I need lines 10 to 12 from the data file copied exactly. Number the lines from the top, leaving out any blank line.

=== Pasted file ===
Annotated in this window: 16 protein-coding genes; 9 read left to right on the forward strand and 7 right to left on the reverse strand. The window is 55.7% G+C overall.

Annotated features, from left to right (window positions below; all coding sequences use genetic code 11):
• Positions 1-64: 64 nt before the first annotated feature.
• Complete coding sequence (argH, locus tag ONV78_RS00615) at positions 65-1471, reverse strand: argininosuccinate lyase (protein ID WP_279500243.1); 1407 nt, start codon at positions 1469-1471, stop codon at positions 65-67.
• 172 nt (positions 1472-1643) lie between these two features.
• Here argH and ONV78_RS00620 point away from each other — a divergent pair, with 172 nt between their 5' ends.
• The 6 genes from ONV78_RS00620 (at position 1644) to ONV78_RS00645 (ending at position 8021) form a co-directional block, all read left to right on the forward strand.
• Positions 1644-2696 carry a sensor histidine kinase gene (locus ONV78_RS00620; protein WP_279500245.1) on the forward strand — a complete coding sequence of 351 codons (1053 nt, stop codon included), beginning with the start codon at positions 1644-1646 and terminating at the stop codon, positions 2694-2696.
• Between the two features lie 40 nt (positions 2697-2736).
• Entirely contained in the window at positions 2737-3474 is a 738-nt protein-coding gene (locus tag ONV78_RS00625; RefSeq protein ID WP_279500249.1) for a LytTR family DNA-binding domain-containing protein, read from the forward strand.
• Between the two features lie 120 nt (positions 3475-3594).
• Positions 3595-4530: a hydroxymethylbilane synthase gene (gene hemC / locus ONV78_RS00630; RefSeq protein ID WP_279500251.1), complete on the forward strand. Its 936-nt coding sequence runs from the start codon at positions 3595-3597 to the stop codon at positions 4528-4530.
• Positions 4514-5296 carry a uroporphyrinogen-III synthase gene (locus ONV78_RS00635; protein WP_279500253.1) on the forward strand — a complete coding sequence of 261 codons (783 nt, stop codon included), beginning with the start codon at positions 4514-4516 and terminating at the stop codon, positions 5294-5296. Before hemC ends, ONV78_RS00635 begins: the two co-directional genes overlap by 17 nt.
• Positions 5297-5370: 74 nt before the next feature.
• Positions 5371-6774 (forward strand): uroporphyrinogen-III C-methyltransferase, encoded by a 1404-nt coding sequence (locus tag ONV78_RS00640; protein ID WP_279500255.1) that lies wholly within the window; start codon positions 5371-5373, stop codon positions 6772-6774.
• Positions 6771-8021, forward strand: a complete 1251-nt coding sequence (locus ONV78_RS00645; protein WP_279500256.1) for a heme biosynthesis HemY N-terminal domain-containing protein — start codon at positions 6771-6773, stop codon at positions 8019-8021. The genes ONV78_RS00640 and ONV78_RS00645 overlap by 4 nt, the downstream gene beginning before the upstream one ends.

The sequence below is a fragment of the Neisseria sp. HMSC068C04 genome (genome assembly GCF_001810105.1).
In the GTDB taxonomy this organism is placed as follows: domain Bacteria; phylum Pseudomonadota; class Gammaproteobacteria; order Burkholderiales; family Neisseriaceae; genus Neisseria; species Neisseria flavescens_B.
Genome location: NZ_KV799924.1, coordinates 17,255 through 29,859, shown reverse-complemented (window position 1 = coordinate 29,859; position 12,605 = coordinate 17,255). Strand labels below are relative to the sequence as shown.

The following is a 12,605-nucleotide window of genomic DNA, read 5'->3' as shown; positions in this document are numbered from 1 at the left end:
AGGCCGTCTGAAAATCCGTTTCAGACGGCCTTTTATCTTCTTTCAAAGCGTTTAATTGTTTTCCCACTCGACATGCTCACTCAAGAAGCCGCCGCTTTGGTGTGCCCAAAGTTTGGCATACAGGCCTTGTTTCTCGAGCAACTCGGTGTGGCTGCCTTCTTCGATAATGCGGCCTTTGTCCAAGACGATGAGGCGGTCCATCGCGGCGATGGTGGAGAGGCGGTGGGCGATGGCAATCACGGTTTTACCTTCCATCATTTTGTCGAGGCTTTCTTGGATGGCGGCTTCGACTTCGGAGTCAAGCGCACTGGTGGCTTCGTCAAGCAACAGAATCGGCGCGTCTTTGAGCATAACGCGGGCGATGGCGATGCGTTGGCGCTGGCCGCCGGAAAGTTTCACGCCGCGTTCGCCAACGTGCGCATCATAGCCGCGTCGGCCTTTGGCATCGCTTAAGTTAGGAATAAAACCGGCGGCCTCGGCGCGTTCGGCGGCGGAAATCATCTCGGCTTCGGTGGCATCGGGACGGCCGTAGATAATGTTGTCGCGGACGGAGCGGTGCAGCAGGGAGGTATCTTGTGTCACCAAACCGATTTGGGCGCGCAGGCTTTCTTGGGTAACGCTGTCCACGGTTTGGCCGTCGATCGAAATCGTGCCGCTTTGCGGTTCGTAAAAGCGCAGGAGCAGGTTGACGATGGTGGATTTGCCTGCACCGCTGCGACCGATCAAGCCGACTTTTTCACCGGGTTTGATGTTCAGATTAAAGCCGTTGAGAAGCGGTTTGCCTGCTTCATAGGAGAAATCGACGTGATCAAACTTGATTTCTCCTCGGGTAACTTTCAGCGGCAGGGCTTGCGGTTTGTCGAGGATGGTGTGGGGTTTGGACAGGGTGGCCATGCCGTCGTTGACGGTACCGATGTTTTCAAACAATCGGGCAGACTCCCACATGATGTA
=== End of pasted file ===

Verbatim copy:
• Entirely contained in the window at positions 2737-3474 is a 738-nt protein-coding gene (locus tag ONV78_RS00625; RefSeq protein ID WP_279500249.1) for a LytTR family DNA-binding domain-containing protein, read from the forward strand.
• Between the two features lie 120 nt (positions 3475-3594).
• Positions 3595-4530: a hydroxymethylbilane synthase gene (gene hemC / locus ONV78_RS00630; RefSeq protein ID WP_279500251.1), complete on the forward strand. Its 936-nt coding sequence runs from the start codon at positions 3595-3597 to the stop codon at positions 4528-4530.